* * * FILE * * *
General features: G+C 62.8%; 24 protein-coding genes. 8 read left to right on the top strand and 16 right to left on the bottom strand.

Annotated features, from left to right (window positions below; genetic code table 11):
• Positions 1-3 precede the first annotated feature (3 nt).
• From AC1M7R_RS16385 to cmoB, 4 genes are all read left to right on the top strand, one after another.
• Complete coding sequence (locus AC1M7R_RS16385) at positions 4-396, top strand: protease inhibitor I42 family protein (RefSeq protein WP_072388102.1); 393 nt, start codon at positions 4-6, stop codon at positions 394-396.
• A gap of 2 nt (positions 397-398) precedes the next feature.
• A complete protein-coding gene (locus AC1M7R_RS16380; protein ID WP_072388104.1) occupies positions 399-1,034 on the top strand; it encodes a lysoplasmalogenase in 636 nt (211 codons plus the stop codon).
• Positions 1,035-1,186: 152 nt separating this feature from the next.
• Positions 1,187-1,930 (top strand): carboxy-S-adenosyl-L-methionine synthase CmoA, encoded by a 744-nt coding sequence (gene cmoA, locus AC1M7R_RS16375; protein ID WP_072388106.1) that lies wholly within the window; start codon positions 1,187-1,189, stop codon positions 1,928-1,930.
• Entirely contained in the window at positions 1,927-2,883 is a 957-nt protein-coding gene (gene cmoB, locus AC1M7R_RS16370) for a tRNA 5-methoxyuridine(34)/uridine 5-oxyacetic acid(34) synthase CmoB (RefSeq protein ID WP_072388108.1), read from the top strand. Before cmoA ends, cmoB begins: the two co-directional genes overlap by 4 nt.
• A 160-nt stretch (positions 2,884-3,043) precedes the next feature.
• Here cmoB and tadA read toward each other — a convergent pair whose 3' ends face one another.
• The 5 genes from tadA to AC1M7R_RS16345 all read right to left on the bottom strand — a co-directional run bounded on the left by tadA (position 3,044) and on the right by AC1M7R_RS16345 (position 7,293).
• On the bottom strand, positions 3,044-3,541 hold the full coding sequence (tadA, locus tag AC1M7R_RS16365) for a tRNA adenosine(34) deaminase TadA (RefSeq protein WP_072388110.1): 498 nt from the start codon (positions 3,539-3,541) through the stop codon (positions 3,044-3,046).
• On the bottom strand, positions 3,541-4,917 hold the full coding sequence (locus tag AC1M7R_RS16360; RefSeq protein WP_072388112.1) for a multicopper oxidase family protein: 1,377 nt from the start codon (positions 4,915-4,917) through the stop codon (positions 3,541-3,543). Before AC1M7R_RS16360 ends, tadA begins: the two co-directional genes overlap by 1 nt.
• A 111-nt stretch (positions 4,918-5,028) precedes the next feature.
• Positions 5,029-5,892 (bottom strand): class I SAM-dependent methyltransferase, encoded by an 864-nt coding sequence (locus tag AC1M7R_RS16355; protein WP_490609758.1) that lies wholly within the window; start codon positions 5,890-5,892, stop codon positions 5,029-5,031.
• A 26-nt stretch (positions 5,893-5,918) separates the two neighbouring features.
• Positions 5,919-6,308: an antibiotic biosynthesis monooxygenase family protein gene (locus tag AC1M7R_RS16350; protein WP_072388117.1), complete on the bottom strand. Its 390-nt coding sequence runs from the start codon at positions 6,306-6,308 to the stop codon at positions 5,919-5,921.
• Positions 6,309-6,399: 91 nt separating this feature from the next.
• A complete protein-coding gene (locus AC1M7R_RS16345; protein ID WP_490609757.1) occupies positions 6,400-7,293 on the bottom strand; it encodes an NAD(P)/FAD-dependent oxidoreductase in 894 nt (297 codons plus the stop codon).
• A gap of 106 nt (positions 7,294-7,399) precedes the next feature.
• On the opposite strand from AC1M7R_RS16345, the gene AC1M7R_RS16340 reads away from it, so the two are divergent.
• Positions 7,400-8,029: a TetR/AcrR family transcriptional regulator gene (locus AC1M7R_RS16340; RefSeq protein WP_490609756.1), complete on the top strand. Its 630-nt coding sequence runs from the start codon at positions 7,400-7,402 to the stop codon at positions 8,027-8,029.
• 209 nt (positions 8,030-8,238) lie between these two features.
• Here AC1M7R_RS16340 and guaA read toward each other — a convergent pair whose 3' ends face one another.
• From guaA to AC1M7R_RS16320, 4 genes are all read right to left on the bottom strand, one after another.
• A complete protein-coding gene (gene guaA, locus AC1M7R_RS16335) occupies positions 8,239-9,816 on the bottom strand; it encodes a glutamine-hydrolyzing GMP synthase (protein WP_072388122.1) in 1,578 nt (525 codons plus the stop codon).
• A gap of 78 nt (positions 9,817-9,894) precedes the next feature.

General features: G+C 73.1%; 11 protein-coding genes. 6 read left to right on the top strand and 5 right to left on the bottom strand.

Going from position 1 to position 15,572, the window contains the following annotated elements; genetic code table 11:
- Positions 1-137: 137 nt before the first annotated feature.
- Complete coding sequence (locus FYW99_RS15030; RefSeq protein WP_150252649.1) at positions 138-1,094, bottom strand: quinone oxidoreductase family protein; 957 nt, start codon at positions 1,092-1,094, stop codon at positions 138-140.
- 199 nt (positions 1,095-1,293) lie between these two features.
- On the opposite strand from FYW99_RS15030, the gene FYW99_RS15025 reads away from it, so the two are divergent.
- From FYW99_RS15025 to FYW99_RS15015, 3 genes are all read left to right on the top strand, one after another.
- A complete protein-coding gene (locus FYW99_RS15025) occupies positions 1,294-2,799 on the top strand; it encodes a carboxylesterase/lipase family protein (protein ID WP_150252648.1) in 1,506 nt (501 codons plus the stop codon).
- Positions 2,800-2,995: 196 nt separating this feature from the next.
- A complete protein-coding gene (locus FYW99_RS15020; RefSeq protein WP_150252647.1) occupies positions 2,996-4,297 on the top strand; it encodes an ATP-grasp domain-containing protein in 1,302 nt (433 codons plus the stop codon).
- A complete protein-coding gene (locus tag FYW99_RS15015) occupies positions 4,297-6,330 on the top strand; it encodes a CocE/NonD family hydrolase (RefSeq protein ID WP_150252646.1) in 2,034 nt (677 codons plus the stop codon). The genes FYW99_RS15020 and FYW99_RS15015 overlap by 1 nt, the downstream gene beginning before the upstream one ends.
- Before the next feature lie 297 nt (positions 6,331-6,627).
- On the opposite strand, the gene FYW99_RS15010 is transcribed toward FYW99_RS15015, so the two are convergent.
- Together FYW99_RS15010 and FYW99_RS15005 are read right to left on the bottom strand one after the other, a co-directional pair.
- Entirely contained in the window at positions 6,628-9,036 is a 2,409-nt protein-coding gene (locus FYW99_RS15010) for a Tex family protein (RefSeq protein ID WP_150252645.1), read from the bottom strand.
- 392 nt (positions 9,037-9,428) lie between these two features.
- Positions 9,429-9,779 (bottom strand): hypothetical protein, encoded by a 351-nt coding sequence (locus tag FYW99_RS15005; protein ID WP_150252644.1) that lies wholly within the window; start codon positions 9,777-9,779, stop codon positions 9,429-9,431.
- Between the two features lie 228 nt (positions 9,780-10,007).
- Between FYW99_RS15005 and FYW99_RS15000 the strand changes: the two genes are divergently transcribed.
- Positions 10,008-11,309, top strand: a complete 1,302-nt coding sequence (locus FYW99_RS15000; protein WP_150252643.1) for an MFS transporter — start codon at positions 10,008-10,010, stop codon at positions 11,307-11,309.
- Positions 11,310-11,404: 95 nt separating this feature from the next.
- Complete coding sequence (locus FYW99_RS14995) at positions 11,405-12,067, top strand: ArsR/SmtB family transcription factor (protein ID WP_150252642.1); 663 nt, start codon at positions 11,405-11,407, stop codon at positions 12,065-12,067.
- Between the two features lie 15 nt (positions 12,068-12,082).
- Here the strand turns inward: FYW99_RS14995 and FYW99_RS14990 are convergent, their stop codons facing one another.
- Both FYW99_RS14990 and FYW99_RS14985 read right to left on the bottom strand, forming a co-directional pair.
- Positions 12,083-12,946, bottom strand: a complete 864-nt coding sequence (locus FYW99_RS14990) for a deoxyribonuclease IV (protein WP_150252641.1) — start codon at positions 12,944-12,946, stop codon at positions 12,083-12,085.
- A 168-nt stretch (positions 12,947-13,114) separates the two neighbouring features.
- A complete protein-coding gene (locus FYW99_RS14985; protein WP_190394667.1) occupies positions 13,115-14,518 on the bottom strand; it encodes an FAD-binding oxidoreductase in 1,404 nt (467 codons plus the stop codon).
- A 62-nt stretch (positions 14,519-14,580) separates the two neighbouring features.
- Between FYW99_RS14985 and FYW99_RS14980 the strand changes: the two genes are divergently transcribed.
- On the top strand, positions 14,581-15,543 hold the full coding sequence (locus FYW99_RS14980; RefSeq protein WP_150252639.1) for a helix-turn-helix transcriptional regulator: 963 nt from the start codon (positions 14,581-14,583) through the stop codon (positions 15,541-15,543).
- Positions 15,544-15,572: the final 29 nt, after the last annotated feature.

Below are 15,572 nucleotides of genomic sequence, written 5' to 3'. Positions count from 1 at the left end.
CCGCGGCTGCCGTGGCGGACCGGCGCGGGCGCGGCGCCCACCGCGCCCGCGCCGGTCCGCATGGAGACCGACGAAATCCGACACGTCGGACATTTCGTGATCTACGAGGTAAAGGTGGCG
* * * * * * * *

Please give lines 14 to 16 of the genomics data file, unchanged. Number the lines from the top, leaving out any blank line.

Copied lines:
• On the bottom strand, positions 3,044-3,541 hold the full coding sequence (tadA, locus tag AC1M7R_RS16365) for a tRNA adenosine(34) deaminase TadA (RefSeq protein WP_072388110.1): 498 nt from the start codon (positions 3,539-3,541) through the stop codon (positions 3,044-3,046).
• On the bottom strand, positions 3,541-4,917 hold the full coding sequence (locus tag AC1M7R_RS16360; RefSeq protein WP_072388112.1) for a multicopper oxidase family protein: 1,377 nt from the start codon (positions 4,915-4,917) through the stop codon (positions 3,541-3,543). Before AC1M7R_RS16360 ends, tadA begins: the two co-directional genes overlap by 1 nt.
• A 111-nt stretch (positions 4,918-5,028) precedes the next feature.